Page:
While you’re lying face down on the examination table, the practitioner will perform a hands-on examination. They will palpate (lightly tap) your back to determine the extent of spasming. He or she will also probe your back, hips and buttocks to check for tightness, ‘knotted’ muscles, trigger points (small, extremely sensitive areas that are painful to the touch), and areas of referred pain. If lying on your stomach causes you pain, ask if you can lie on your side, or tuck a small pillow under your abdomen.
While you’re on your back, the practitioner will raise each of your legs. Sharp pain felt during this procedure, as opposed to the slight pulling sensation of a tight hamstring, may indicate a ruptured disc (It also tests the dynamics of your nervous system, known as neurodynamics or neuromechanosensitivity.)
You will also be asked to bring both knees towards your chest simultaneously. If you have a plain old backache, you’ll feel pulling and tightness in your lower back. If you have a ruptured disc, you may find this to be a relatively pain-free position. Your reflexes and neurological reactions will be checked with a small rubber hammer. Lack of appropriate knee-jerk response may indicate involvement of the nerve root. The same holds true if you show an abnormal reflex when tested in your Achilles tendon area.
The chances are about nine out of ten that the findings in your examination will be negative. From your viewpoint, however, the medical word ‘negative’ means ‘positive’ – no serious disease, neurological impairment or structural abnormality.
X-rays: Their Value and Shortcomings in Investigating Chronic Lower Back Pain Symptoms
If you see an orthopaedic surgeon or chiropractor to help investigate the cause of your chronic back pain symptoms, you’ll probably be advised to have one or more pictures taken of your back.
Actually, ‘advised’ isn’t the right word. Told’ is more accurate.
You usually don’t have a choice unless you forego the examination altogether or see a back doctor who uses X-rays sparingly, or see a practitioner who isn’t allowed to take X-rays, such as a Shiatsu therapist or a non-medically qualified acupuncturist.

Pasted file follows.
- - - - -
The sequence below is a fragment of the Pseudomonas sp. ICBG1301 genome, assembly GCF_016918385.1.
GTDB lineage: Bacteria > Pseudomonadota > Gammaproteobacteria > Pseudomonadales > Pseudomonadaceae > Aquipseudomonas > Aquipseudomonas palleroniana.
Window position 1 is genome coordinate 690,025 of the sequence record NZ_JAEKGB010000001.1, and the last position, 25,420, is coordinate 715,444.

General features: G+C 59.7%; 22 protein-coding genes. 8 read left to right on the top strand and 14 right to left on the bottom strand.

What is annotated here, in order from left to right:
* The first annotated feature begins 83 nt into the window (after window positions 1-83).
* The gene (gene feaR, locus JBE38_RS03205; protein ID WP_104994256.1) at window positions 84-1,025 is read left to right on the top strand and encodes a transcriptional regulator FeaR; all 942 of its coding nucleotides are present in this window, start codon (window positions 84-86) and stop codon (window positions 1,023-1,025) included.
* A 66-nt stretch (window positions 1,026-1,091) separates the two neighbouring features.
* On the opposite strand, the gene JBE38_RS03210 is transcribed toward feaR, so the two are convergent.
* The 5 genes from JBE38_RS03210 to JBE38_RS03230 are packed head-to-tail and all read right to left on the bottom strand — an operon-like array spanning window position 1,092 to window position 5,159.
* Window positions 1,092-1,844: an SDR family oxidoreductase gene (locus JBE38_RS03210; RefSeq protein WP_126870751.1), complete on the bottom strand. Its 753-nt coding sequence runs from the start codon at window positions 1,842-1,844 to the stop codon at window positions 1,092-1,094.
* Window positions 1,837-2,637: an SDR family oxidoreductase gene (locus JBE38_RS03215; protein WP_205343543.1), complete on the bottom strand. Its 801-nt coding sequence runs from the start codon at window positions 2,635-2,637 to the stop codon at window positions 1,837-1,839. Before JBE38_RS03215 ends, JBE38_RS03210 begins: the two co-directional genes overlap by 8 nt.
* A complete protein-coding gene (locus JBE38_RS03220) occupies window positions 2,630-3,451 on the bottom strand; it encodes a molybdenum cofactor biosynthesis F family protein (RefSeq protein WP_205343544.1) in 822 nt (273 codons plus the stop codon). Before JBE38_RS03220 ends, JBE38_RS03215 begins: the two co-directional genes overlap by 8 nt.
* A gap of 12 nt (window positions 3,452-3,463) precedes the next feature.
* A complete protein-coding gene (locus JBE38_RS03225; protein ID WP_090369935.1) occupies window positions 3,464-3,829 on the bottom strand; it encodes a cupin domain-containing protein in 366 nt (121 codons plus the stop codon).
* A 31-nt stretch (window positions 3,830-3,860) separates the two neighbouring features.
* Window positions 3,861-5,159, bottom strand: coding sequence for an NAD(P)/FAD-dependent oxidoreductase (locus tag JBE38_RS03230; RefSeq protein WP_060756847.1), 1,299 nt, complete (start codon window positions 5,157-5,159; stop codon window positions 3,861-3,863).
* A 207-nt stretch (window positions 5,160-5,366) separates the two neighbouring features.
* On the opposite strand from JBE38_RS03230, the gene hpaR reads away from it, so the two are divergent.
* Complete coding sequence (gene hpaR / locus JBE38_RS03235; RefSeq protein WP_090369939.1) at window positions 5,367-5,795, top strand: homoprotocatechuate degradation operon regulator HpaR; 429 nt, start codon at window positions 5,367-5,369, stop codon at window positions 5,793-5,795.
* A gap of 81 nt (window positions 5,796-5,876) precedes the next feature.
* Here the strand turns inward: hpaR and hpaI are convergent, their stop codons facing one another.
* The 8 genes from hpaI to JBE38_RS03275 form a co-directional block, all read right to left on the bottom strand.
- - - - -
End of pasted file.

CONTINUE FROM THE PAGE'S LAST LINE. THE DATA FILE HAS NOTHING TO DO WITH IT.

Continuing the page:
X-rays usually don’t reveal much about chronic back pain symptoms. What can you expect X-rays to tell you about your back pain? Chances are . . . nothing at all. But some important conditions can be seen this way. Osteoarthritis, for example, shows up on X-rays. X-rays are also crucial for ruling out possible fractures.
Then there are the congenital ‘spondy’ conditions, as confusing as they are hard to pronounce. Spondylolysis involves incompletely formed vertebrae. If you have spondylolysis, it can evolve into spondylolisthesis, a forward shift of one of the vertebrae, causing low back pain.
Spina bifida, an opening in the spine that can be serious enough at birth to cause paralysis below the lesion, is fairly common in a very mild form that seldom accounts for back pain.
X-rays will show that a portion of the spinal column failed to develop – a condition called spina bifida occulta – in perhaps 20 per cent of the population. But it is just an X-ray finding, and no one knows how this painless anomaly is related to the full-blown spina bifida, if at all.
The risks versus the benefits of X-rays
Keep these points in mind when deciding whether to have your back X-rayed:
- Fewer than 5 per cent of survey participants who were X-rayed by medical doctors learned the cause of their back pain from these X-rays.
- X-rays neither spot nor rule out many serious conditions because they do not clearly show soft tissues, such as muscles,